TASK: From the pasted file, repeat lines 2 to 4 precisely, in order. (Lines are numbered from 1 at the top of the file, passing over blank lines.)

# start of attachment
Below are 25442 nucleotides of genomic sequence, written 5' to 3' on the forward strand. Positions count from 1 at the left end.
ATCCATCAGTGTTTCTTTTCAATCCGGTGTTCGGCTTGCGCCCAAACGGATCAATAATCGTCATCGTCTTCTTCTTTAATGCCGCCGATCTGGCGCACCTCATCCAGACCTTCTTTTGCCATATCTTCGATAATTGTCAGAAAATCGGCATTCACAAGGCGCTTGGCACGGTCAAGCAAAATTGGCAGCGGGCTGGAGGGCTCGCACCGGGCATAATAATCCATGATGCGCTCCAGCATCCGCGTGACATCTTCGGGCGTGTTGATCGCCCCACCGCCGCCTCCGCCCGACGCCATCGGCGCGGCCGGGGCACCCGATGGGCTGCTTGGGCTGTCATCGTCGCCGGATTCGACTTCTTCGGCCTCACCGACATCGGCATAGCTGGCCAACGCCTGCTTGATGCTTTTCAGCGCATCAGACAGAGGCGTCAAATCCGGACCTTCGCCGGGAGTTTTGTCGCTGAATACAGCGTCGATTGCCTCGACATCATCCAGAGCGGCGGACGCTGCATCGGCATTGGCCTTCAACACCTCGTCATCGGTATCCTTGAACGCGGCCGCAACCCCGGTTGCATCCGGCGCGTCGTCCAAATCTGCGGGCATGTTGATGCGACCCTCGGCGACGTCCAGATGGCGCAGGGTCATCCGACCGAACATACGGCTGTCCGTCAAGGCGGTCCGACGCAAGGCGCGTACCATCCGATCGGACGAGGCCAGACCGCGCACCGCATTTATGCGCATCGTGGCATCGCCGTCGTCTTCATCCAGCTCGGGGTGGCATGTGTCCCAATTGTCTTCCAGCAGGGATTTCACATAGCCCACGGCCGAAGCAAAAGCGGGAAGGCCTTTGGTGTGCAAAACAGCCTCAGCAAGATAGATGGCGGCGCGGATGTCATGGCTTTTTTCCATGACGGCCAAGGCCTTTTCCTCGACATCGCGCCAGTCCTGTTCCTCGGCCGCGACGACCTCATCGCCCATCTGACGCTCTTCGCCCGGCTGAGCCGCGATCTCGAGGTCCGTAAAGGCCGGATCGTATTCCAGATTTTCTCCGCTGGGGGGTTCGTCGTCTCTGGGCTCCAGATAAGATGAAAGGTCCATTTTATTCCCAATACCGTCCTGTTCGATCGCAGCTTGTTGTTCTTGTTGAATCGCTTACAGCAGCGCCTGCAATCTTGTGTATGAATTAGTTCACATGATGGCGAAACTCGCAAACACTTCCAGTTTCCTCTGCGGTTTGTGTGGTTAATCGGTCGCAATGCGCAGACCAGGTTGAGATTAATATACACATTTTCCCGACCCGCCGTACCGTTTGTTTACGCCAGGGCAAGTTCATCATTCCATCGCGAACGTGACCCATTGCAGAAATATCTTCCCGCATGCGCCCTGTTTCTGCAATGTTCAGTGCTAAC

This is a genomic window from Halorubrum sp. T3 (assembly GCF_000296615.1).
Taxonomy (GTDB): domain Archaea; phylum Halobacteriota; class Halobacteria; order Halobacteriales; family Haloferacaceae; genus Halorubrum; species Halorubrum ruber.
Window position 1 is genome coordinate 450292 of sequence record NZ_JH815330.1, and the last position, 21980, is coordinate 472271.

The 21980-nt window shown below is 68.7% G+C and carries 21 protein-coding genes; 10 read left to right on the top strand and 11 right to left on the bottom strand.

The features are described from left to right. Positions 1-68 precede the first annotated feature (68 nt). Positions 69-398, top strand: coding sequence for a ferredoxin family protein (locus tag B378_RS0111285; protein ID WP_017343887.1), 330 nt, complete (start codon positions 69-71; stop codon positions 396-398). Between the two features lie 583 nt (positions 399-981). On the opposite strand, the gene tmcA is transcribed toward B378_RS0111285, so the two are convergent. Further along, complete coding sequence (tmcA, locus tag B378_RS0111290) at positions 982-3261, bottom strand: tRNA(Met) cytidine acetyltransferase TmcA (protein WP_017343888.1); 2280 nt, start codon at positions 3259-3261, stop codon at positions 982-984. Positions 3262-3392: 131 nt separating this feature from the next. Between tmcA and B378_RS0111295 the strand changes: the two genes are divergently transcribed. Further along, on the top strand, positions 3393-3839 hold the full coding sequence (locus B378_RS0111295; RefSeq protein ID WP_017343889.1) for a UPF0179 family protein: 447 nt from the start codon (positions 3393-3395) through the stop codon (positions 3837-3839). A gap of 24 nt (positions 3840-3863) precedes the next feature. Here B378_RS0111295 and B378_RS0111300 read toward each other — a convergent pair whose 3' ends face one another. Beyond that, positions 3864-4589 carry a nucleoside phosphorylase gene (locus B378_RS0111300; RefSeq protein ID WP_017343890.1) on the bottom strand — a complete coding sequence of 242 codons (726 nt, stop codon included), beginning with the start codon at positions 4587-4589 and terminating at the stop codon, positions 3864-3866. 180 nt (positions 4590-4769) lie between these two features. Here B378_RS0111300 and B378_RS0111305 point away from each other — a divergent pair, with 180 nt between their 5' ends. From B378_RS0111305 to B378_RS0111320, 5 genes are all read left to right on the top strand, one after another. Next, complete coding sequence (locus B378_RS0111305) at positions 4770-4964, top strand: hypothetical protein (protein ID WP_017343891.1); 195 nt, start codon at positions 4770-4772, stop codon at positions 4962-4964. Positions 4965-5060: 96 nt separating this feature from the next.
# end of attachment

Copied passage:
ATCCATCAGTGTTTCTTTTCAATCCGGTGTTCGGCTTGCGCCCAAACGGATCAATAATCGTCATCGTCTTCTTCTTTAATGCCGCCGATCTGGCGCACCTCATCCAGACCTTCTTTTGCCATATCTTCGATAATTGTCAGAAAATCGGCATTCACAAGGCGCTTGGCACGGTCAAGCAAAATTGGCAGCGGGCTGGAGGGCTCGCACCGGGCATAATAATCCATGATGCGCTCCAGCATCCGCGTGACATCTTCGGGCGTGTTGATCGCCCCACCGCCGCCTCCGCCCGACGCCATCGGCGCGGCCGGGGCACCCGATGGGCTGCTTGGGCTGTCATCGTCGCCGGATTCGACTTCTTCGGCCTCACCGACATCGGCATAGCTGGCCAACGCCTGCTTGATGCTTTTCAGCGCATCAGACAGAGGCGTCAAATCCGGACCTTCGCCGGGAGTTTTGTCGCTGAATACAGCGTCGATTGCCTCGACATCATCCAGAGCGGCGGACGCTGCATCGGCATTGGCCTTCAACACCTCGTCATCGGTATCCTTGAACGCGGCCGCAACCCCGGTTGCATCCGGCGCGTCGTCCAAATCTGCGGGCATGTTGATGCGACCCTCGGCGACGTCCAGATGGCGCAGGGTCATCCGACCGAACATACGGCTGTCCGTCAAGGCGGTCCGACGCAAGGCGCGTACCATCCGATCGGACGAGGCCAGACCGCGCACCGCATTTATGCGCATCGTGGCATCGCCGTCGTCTTCATCCAGCTCGGGGTGGCATGTGTCCCAATTGTCTTCCAGCAGGGATTTCACATAGCCCACGGCCGAAGCAAAAGCGGGAAGGCCTTTGGTGTGCAAAACAGCCTCAGCAAGATAGATGGCGGCGCGGATGTCATGGCTTTTTTCCATGACGGCCAAGGCCTTTTCCTCGACATCGCGCCAGTCCTGTTCCTCGGCCGCGACGACCTCATCGCCCATCTGACGCTCTTCGCCCGGCTGAGCCGCGATCTCGAGGTCCGTAAAGGCCGGATCGTATTCCAGATTTTCTCCGCTGGGGGGTTCGTCGTCTCTGGGCTCCAGATAAGATGAAAGGTCCATTTTATTCCCAATACCGTCCTGTTCGATCGCAGCTTGTTGTTCTTGTTGAATCGCTTACAGCAGCGCCTGCAATCTTGTGTATGAATTAGTTCACATGATGGCGAAACTCGCAAACACTTCCAGTTTCCTCTGCGGTTTGTGTGGTTAATCGGTCGCAATGCGCAGACCAGGTTGAGATTAATATACACATTTTCCCGACCCGCCGTACCGTTTGTTTACGCCAGGGCAAGTTCATCATTCCATCGCGAACGTGACCCATTGCAGAAATATCTTCCCGCATGCGCCCTGTTTCTGCAATGTTCAGTGCTAAC

This is a genomic window from Halorubrum sp. T3 (assembly GCF_000296615.1).
Taxonomy (GTDB): domain Archaea; phylum Halobacteriota; class Halobacteria; order Halobacteriales; family Haloferacaceae; genus Halorubrum; species Halorubrum ruber.